Town Square

No criminal charges in San Bruno blast

Original post made on Sep 11, 2013

Local prosecutors have decided not to pursue criminal charges against PG&E for the 2010 gas pipeline explosion in San Bruno, though the U.S. Attorney's Office has another two years to file a criminal case, an assistant district attorney said Tuesday.

Read the full story here Web Link posted Wednesday, September 11, 2013, 9:28 AM


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Posted by Joe
a resident of Another Palo Alto neighborhood
on Sep 11, 2013 at 10:05 am

The idea that the explosion that resulted from a defective weld that was (presumably) made in 1956 would produce a charge of criminality in 2013 is pretty daft. The resulting investigation has produced a lot of evidence that PG&E has not kept its records up-to-date certainly suggests that the CA PUC has not been doing its job in regulating this enterprise.

It’s certainly difficult to fathom why executives in large corporations like this one are paid the exorbitant salaries that they are, and are not ultimately held accountable, in some way, for these sorts of situations. But to suggest that executives should be held criminally liable for every weld in every bit of pipe in a system as large as PG&E’s service area is not rational.

It’s a shame that the same amount of scrutiny that has been paid PG&E is not being paid to the PUC.

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Posted by PG&E spellers piggy
a resident of Old Palo Alto
on Sep 11, 2013 at 11:06 am

The fact that they are not being hit with criminal charges is criminal in itself. They are literally getting away with murder and criminal neglect, among other things.

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Posted by John
a resident of Barron Park
on Sep 11, 2013 at 11:40 am

The National Transportation Safety Board report noted the lack of supervision which should have been provided by the California Public Utilities Commission. Like Joe, I am waiting to hear about shake-ups at the PUC. One of the commissioners was quoted in the newspapers as saying the public wanted cheap gas prices so the PUC provided them by not supervising PG&E safety procedures.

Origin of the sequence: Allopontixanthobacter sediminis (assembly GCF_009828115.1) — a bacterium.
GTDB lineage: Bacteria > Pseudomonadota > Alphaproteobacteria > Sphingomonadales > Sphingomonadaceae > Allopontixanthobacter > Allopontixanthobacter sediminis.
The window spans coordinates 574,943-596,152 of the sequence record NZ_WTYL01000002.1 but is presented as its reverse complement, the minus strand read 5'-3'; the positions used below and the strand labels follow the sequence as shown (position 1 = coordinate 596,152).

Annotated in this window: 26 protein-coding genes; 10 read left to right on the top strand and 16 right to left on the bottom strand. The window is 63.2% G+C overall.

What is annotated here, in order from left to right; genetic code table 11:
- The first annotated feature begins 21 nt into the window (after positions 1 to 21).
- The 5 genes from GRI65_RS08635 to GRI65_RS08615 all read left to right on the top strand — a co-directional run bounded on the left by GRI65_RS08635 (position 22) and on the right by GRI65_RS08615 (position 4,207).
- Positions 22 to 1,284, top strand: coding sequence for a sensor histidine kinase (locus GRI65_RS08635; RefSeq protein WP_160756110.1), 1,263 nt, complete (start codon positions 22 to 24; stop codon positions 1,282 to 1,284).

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Posted by CrescentParkAnon.
a resident of Crescent Park
on Sep 11, 2013 at 1:44 pm

[Portion removed.]

We would not need the regulation if these companies who hole a lot of lives in their hands did their jobs competently. PG&E profitted from cutting maintenance on their infrastructure ... so being charged and sued is pretty much demanded in order to make sure they know profits cannot be make in this way.

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Posted by Joe
a resident of Another Palo Alto neighborhood
on Sep 11, 2013 at 3:32 pm

> way to blame the victim

Wow! You really must share the name of you occulist--he's done such good work for you.

There is nothing in the post that remotely suggests that the victims caused this explosion. What is expressed is dismay that the various levels of law enforcement wasted two years rambling around inside a problem that they had no expertise in, and in which they ended up not finding any criminality.

This was not the same problem as the well-known "Ford Pinto" case of the late 1970s:
Web Link

There was no evidence that anyone in the PG&E management chain was aware that this weld, and any body of welds, were defective--yet they specifically gave orders not to fix the pipes with the defective welds.

Assuming that there was a defective weld in the San Bruno pipeline, that weld would have been the result of a defective bit of work by a welder, and presumably whatever passed as "inspection" in those days. It's hard to believe than anyone associated with that work is still alive. And even if they were--it's very unlikely that the local DAs would have actually charged a welder for this "crime".

This leads us to the broader issue of general pipeline safety. Since gas pipes rarely explode--the general sense that the whole system is unsafe because of a single explosion would be a hard sell, to a jury of twelve good men. So--we get farther and farther away from a "crime".

The recent crash at SFO was most likely pilot error. Do you think he should be charged with the deaths of those who didn't survive, or the president of the airline that employed him?

Maybe it makes for good theater, or PR, but this was a waste of time, from the git-go.

PG&E is going to pay a fairly hefty fine, and its settlement with those survivors, and the estates of those who perished, will run in the hundreds of millions of dollars.

This was an accident. Perhaps it could have been prevented by some form of maintenance--but so far no one associated with the investigation seems to have come up with an evidence that PG&E purposefully subverted normal maintenance that has been shown to make the system unsafe.

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Posted by GoodGreif
a resident of Midtown
on Sep 12, 2013 at 5:32 pm

the amount of money is WAY UP THERE! WAY TOO MUCH.
People get things wrong, but you can't always know how it will hold up. You work with competent people and hope things go the right way.
But the city etc. DOES NOT NEED a BIG PENALTY, Good Grief.